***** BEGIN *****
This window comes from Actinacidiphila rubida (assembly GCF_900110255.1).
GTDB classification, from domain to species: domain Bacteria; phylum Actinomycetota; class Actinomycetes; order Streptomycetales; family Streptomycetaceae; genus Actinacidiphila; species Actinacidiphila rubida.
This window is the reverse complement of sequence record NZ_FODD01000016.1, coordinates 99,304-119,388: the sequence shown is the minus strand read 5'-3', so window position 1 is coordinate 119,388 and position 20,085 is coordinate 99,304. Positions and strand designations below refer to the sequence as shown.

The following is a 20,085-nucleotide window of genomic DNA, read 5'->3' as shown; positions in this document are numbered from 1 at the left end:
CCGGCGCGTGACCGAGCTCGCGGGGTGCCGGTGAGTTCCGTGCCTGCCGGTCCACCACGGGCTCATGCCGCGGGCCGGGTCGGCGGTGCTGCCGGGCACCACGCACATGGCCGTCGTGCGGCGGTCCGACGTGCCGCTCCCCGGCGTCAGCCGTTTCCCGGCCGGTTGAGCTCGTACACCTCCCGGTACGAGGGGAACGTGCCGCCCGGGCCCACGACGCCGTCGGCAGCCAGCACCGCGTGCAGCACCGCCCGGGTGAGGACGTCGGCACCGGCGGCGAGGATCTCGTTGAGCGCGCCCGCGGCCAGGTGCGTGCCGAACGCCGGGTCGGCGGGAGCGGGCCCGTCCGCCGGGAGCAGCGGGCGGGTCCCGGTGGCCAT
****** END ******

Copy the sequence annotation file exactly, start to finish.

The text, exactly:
This window comes from Actinacidiphila rubida (assembly GCF_900110255.1).
GTDB classification, from domain to species: domain Bacteria; phylum Actinomycetota; class Actinomycetes; order Streptomycetales; family Streptomycetaceae; genus Actinacidiphila; species Actinacidiphila rubida.
This window is the reverse complement of sequence record NZ_FODD01000016.1, coordinates 99,304-119,388: the sequence shown is the minus strand read 5'-3', so window position 1 is coordinate 119,388 and position 20,085 is coordinate 99,304. Positions and strand designations below refer to the sequence as shown.

The following is a 20,085-nucleotide window of genomic DNA, read 5'->3' as shown; positions in this document are numbered from 1 at the left end:
CCGGCGCGTGACCGAGCTCGCGGGGTGCCGGTGAGTTCCGTGCCTGCCGGTCCACCACGGGCTCATGCCGCGGGCCGGGTCGGCGGTGCTGCCGGGCACCACGCACATGGCCGTCGTGCGGCGGTCCGACGTGCCGCTCCCCGGCGTCAGCCGTTTCCCGGCCGGTTGAGCTCGTACACCTCCCGGTACGAGGGGAACGTGCCGCCCGGGCCCACGACGCCGTCGGCAGCCAGCACCGCGTGCAGCACCGCCCGGGTGAGGACGTCGGCACCGGCGGCGAGGATCTCGTTGAGCGCGCCCGCGGCCAGGTGCGTGCCGAACGCCGGGTCGGCGGGAGCGGGCCCGTCCGCCGGGAGCAGCGGGCGGGTCCCGGTGGCCAT